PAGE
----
Andy Jenkins, Artist and Designer
Andy Jenkins Interview
Andy Jenkins. Where do I even begin? In 2002 I was living Arizona and I had a little record shop and art gallery named Frequency. I had been working on the idea of Left Field Project for almost a year and everyone on my list had been either a graffiti artist or professional skateboarder turned business owner. That was until I stumbled upon a beautiful magazine called Anthem. I found it at a little newsstand that was down the street from my space. I’d walk down there every afternoon and get a bottle of water and check out their periodicals. I remember seeing the magazine for the first time- it was incredible, the cover was made out of a special paper and folded out to make a piece of art. I spent the next few months pouring over the pages of this magazine. It was a special issue that featured several creatives from Los Angeles. It was the first time I had heard of Andy Jenkins, but it was not the first time I had seen his work. He turned out to be one of the artful geniuses at Girl, a brand I was very familiar with. If you’re a creative person and you are not familiar with Girl, you should take a moment [after reading this interview] and look at everything they have contributed to graphic design, fashion, street art, print and movies.
In the Anthem interview, they asked “who are you and what do you do?” His response:
“Andy Jenkins. I’m part of a self-centered species that somehow thinks it runs this planet. I consume and create and try very hard to locate grace among all the bullshit.”
Andy has been featured in plenty of magazines, books such as Beautiful Losers and documentaries, including my favorite, Dithers. He’s been making zines since before Return of the Jedi. Andy is not only a talented designer, artist and creator, he’s also a genuinely nice guy.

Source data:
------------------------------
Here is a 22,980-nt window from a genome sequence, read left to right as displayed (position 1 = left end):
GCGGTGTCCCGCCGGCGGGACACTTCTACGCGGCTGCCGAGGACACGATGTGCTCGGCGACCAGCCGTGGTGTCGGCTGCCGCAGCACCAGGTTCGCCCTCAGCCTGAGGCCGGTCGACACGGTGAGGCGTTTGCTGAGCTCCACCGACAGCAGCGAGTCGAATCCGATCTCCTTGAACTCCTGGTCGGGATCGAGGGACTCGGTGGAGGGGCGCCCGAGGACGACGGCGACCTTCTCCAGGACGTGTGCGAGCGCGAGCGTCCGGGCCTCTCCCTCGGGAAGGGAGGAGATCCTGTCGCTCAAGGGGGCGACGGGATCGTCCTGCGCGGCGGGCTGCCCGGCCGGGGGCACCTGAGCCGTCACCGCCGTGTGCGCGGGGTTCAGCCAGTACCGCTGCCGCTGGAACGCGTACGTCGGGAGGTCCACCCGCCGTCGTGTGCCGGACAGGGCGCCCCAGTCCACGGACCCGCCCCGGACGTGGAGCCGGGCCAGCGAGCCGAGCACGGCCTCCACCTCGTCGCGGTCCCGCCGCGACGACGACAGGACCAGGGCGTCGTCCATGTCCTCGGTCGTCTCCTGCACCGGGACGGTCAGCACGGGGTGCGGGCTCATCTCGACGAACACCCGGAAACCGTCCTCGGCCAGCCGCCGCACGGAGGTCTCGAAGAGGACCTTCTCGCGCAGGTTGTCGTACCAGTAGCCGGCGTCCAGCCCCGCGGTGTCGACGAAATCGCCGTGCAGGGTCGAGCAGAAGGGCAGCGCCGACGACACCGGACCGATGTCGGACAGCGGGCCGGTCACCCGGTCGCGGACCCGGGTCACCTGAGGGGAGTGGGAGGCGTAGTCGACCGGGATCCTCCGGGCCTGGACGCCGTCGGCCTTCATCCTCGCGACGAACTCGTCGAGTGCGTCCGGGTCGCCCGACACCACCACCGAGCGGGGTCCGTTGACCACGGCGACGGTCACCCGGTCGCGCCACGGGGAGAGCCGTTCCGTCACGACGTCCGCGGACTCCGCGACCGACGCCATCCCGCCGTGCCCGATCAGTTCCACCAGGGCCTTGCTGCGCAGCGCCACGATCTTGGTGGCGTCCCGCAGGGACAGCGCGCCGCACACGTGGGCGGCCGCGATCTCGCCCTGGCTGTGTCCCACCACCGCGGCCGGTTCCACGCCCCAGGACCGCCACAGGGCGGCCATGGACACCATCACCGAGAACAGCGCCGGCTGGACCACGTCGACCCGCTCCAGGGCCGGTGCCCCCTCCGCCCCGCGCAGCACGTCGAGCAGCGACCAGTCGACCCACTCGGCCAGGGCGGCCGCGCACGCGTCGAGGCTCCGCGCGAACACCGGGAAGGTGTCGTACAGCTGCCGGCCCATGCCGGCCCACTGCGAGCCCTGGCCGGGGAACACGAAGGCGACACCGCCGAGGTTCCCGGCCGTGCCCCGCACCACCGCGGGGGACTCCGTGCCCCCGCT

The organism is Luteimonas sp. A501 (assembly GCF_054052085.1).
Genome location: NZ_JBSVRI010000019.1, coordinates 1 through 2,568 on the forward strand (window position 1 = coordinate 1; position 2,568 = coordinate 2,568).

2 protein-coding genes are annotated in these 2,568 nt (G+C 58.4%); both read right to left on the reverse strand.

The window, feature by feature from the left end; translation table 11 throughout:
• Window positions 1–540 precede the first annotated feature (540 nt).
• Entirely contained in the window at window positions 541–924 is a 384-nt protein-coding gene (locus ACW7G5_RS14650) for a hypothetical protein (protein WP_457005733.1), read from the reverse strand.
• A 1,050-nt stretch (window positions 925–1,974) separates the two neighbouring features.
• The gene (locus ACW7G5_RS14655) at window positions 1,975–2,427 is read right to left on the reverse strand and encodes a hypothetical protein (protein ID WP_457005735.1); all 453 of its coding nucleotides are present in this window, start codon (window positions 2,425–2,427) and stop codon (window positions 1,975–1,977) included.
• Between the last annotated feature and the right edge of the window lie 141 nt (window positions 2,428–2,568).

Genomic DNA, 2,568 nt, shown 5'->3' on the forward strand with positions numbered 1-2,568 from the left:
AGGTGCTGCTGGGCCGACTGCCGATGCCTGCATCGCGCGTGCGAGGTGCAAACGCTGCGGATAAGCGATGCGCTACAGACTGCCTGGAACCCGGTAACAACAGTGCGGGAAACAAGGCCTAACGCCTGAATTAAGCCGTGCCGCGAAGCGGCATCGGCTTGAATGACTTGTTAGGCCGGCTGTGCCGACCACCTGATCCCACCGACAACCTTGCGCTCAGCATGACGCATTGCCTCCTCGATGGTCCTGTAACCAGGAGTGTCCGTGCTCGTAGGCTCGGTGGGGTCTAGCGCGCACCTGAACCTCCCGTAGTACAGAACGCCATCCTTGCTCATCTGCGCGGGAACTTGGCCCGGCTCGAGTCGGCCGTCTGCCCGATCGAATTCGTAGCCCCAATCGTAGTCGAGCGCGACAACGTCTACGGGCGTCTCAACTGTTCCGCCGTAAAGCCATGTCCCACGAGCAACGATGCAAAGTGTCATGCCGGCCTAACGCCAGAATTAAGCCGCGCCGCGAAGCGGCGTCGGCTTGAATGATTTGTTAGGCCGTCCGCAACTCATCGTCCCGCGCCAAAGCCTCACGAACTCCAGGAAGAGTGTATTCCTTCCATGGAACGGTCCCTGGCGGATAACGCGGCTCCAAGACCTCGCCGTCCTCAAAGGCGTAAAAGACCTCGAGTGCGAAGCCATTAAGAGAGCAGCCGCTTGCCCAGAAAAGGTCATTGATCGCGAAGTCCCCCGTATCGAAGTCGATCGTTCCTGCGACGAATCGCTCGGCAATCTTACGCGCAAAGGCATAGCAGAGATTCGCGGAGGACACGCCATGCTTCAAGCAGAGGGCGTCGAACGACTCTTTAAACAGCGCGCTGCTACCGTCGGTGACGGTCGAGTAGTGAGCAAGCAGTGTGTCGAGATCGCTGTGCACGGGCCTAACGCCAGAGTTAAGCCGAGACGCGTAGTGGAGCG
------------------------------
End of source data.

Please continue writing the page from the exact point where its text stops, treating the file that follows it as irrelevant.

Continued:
Did you always want to create?
My dad was a painter, among other things. He created detailed western watercolor narratives. So basically, I spent a lot of time in his studio as a kid, picking up books, leafing through his sketches and making my own drawings. I didn’t really pick the field I’m in as much as I was just surrounded by it and interested – open to it. I didn’t like math, so art worked. There was I time, though, in fifth grade that I did a linoleum block print of a rabbit and the teacher really liked it. That seemed to strike a chord – I think I knew right there what I was going to be doing all my life.
How do you define success?
Having the freedom to express yourself in whatever means you choose. Not being restricted by circumstance, or the people around you. Marking your own path. Having great friends and being able to spend time with them and your family without stress. Good sleep. When my son does something unexpected and positive- that’s the real success, knowing I had something to do with that, no matter how small my contribution.
Where do you find inspiration?